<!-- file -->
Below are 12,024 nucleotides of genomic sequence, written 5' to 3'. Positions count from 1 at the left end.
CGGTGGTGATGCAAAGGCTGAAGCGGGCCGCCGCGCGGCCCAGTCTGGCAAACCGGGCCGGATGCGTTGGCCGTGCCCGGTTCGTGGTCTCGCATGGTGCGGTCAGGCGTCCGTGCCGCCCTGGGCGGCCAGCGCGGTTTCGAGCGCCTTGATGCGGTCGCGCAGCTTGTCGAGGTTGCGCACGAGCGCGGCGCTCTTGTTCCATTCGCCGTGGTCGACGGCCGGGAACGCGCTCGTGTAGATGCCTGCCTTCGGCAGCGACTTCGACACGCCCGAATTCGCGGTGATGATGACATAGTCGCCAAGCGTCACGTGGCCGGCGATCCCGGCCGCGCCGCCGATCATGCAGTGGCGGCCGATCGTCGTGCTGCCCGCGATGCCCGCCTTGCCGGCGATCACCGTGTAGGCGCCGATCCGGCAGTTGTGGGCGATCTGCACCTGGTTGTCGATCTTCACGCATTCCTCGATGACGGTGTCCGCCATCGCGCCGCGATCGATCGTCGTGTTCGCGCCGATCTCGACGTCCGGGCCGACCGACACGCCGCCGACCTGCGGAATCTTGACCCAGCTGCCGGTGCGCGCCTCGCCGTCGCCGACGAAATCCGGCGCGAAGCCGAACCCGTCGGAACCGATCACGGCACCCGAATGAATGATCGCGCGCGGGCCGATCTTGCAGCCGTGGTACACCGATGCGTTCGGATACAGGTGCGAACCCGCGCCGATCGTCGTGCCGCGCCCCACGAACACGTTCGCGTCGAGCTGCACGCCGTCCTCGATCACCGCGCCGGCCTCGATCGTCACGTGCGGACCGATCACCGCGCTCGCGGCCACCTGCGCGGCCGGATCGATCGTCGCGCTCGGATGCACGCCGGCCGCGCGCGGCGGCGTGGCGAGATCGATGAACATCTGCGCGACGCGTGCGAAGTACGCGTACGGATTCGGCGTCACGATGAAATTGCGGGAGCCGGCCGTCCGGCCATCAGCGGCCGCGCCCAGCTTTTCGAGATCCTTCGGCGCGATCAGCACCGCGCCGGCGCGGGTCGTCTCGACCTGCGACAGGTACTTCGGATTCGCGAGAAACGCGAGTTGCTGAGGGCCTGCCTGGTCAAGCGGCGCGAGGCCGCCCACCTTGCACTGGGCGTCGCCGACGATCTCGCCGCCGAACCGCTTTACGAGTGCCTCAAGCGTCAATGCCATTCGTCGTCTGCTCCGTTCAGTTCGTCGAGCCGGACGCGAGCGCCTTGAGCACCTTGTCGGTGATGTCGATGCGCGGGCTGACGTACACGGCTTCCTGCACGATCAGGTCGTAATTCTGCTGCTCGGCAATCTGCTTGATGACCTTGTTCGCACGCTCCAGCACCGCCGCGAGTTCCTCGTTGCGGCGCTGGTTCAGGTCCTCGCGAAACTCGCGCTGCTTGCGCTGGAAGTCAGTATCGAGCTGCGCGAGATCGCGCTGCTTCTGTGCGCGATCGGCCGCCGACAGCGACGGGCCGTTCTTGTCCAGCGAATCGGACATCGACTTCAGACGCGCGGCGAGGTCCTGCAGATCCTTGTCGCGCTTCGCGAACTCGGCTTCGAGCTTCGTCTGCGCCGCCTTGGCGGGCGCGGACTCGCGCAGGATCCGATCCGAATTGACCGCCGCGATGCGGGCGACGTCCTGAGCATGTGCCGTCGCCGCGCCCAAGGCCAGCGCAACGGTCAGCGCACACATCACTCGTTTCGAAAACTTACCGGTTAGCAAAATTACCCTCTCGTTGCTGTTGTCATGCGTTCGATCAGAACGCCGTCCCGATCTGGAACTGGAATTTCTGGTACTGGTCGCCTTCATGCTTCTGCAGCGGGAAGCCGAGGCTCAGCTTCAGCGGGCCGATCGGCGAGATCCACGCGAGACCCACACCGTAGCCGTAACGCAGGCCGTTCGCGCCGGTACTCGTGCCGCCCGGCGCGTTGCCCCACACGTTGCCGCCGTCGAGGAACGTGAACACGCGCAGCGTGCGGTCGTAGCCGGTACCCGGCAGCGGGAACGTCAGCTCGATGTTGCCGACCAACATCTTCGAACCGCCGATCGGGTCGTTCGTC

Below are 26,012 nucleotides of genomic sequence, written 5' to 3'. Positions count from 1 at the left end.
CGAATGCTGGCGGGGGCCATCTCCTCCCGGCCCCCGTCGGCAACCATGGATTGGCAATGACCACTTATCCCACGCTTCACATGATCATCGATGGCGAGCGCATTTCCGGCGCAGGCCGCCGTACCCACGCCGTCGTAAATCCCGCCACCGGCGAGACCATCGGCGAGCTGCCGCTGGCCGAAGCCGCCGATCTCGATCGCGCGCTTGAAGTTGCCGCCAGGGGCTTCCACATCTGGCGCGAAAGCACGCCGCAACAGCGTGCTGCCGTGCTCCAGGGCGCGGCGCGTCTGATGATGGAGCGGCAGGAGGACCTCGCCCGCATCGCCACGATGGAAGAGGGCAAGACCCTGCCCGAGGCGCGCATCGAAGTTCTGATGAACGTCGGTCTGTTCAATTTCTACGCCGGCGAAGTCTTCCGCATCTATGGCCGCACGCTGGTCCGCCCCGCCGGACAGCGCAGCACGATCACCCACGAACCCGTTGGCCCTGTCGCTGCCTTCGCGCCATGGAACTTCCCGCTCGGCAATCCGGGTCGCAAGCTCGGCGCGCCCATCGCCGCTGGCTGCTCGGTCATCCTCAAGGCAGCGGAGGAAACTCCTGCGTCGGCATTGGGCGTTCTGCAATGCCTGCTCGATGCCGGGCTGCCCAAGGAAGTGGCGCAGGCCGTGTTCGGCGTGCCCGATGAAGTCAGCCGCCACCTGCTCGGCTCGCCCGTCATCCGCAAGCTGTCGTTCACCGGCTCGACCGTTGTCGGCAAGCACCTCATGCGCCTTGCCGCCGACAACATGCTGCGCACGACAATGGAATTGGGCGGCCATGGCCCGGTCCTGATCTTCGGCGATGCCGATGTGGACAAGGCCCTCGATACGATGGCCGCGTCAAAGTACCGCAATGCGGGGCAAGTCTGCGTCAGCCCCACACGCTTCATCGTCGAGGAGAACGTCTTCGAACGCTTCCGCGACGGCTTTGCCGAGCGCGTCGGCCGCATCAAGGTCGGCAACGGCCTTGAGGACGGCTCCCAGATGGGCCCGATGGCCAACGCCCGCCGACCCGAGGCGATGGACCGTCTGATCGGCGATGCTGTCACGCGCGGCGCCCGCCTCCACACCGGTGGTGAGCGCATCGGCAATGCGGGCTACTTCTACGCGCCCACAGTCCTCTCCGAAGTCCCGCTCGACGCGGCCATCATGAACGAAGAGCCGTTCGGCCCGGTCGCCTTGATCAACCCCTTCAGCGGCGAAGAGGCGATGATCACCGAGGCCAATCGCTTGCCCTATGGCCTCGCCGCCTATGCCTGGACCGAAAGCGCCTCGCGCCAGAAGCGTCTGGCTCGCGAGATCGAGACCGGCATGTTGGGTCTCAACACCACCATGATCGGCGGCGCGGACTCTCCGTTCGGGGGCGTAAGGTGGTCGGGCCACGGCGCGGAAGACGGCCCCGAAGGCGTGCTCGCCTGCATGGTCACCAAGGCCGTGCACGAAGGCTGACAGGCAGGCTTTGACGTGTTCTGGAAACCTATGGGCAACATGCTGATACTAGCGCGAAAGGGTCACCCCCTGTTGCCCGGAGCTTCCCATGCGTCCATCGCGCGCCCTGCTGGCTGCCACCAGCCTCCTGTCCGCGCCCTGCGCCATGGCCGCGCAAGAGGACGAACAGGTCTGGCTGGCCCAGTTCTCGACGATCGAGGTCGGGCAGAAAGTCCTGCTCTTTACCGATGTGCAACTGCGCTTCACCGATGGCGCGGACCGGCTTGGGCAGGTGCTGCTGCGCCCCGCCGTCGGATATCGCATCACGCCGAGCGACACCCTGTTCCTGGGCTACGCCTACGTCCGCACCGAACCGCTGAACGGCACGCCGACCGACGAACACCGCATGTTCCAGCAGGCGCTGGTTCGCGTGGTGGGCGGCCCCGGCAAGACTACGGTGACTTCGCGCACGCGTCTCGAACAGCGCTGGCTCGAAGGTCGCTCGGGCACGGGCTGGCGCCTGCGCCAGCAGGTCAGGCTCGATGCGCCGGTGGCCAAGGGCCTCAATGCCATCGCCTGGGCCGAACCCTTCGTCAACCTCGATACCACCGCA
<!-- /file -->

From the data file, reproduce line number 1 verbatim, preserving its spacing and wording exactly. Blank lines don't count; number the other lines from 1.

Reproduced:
Below are 12,024 nucleotides of genomic sequence, written 5' to 3'. Positions count from 1 at the left end.